The Guelph Armoury located in downtown Guelph was constructed in 1906 for militaristic purposes. Furthermore, the armoury is recognized as a Federal Heritage Building due to its architecture and historical value.

The Guelph Armoury was initially utilized within Frederick Borden’s volunteer militia reforms prior to the outbreak of World War One. The Canadian militia stationed in buildings such as the Guelph Armoury were trained to become an effective military force that would eventually be called upon to fight in the Great War. When the outbreak of war was declared, the armoury became a focal point in Guelph, as fighting-age men flocked to enlist their service to Great Britain and the Dominion of Canada.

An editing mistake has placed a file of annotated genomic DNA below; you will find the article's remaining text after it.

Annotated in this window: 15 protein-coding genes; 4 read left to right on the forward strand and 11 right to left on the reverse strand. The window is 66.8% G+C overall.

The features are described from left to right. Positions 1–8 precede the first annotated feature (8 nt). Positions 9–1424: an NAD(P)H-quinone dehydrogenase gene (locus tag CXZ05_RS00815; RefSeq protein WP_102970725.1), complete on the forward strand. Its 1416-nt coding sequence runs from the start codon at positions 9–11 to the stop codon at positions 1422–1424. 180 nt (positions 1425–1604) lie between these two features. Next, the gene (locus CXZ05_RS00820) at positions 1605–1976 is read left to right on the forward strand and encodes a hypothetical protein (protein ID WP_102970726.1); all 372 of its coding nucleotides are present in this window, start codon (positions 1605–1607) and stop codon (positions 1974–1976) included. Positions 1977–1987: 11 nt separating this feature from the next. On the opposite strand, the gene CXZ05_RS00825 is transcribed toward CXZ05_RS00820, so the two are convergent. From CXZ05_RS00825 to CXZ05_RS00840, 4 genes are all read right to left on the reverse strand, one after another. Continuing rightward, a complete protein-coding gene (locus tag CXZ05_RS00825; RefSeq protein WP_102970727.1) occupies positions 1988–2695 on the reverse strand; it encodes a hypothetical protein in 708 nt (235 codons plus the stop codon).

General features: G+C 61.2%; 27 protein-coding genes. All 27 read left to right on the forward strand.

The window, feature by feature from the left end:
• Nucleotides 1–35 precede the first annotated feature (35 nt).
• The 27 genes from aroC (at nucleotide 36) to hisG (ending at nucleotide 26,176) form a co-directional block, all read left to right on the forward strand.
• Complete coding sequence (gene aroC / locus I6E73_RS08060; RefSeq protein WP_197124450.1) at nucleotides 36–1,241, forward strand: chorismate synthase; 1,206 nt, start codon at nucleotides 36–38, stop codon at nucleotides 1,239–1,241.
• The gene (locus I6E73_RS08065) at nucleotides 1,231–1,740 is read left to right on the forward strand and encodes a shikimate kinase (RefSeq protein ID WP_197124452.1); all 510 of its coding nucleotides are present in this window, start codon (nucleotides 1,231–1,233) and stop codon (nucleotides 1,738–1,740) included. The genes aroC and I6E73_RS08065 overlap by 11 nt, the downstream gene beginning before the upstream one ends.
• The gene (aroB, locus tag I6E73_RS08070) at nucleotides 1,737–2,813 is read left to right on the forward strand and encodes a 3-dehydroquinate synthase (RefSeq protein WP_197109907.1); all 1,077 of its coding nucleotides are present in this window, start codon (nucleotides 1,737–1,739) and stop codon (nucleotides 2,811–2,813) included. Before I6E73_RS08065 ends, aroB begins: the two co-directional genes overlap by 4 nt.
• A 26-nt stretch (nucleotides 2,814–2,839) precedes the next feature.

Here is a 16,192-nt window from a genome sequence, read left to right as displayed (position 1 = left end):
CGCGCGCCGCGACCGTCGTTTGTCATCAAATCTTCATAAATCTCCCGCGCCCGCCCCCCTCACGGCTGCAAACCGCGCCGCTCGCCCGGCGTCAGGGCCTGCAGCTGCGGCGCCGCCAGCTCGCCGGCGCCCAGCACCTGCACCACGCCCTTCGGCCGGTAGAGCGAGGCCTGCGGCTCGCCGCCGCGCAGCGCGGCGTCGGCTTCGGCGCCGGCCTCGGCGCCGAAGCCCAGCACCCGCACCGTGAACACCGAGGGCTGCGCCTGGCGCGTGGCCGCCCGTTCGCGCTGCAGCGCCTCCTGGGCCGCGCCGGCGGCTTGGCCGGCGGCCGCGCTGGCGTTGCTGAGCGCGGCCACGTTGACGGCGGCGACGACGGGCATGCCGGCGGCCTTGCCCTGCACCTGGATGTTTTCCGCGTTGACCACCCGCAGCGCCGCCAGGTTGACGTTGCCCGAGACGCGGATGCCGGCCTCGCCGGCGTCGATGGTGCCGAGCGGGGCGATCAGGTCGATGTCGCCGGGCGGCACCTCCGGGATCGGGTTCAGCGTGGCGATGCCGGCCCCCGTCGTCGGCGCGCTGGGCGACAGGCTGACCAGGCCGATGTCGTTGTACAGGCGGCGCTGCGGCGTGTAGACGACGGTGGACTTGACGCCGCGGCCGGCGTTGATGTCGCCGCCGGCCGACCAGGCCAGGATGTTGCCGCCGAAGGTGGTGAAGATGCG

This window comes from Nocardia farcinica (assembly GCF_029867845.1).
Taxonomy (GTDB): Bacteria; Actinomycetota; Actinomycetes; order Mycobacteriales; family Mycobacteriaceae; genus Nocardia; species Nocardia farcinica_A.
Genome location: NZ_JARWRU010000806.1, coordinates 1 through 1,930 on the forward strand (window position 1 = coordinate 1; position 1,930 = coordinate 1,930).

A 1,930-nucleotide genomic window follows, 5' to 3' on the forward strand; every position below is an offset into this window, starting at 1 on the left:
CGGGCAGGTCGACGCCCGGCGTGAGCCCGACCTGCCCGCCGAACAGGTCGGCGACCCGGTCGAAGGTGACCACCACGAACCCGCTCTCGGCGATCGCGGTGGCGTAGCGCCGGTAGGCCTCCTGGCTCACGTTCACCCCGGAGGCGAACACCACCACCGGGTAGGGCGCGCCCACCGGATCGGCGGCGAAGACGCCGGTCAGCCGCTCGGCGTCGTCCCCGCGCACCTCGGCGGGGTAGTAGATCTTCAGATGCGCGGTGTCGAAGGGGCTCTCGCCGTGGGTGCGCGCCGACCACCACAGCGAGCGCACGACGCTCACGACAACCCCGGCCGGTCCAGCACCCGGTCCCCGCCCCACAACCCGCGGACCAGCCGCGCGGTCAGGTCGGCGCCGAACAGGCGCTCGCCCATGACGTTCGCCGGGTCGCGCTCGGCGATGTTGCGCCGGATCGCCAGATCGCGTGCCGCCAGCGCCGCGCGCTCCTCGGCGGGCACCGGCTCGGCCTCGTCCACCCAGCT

As World War Two became more likely due to increasing tensions in Europe, the officers stationed at the Guelph Armoury preemptively planned for wartime expansion. Soon enough Guelph would be granted approval to recruit two units for the Canadian Active Service Force. Recruitment was initially limited to 319 men between the two units, but after just two days of being open for recruitment, hundreds of applicants visited the armoury hoping to serve their country.

In both World War One and World War Two the Guelph Armoury played a pivotal role in not only the recruitment of soldiers but the security of the city of Guelph. Today the armoury is home to the 1882 Wellington Rifles Army Cadets, which was formed in 1884 by Crimea veteran Captain Walter Clarke. –

The Royal City at War: The Military Mobilization of Guelph, Ontario during the First 18 Months of the Second World War (

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